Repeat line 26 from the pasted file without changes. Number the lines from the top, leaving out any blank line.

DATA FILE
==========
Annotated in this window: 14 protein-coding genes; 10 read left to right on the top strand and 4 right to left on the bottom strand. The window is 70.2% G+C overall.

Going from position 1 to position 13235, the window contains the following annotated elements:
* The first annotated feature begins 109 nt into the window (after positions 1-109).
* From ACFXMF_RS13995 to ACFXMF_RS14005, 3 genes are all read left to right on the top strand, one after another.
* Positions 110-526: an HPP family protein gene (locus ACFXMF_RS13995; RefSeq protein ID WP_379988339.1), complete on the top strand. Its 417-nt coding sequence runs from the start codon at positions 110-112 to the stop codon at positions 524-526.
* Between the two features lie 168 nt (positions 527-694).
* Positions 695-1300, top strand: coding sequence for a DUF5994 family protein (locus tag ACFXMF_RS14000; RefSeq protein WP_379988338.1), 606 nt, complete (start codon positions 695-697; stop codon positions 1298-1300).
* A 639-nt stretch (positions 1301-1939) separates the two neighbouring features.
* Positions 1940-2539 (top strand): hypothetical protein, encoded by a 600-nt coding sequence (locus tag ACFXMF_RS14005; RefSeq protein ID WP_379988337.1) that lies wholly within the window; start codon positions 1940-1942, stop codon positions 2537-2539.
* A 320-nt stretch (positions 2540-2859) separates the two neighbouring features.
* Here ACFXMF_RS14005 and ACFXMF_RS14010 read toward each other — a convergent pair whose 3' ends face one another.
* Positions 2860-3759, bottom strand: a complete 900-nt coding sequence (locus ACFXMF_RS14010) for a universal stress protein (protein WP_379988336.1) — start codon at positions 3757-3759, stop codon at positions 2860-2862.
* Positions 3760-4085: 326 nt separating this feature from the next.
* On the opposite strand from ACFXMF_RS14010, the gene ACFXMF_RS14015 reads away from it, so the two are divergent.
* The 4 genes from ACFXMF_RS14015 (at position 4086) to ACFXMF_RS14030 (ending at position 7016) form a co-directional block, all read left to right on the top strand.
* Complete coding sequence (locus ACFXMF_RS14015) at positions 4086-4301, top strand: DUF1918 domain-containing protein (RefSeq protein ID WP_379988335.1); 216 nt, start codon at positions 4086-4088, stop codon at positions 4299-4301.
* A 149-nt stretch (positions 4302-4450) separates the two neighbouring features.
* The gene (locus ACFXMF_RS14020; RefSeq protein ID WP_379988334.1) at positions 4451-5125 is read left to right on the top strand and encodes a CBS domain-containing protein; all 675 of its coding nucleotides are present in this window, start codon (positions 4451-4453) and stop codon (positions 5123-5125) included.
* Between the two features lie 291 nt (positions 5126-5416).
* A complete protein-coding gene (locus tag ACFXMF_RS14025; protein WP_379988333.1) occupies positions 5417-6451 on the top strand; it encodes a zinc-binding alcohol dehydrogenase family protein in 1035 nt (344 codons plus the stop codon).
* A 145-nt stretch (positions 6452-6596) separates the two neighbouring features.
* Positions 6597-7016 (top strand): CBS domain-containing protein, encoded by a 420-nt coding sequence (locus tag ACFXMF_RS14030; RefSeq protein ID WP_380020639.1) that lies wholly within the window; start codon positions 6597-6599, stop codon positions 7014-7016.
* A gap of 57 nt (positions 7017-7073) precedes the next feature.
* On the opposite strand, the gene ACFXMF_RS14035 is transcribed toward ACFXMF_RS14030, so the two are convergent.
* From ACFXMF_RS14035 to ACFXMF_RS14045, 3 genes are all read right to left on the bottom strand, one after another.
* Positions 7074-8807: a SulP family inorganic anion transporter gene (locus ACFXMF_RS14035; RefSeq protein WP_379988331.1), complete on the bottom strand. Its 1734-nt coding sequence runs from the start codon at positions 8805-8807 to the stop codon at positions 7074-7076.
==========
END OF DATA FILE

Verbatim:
* Positions 7074-8807: a SulP family inorganic anion transporter gene (locus ACFXMF_RS14035; RefSeq protein WP_379988331.1), complete on the bottom strand. Its 1734-nt coding sequence runs from the start codon at positions 8805-8807 to the stop codon at positions 7074-7076.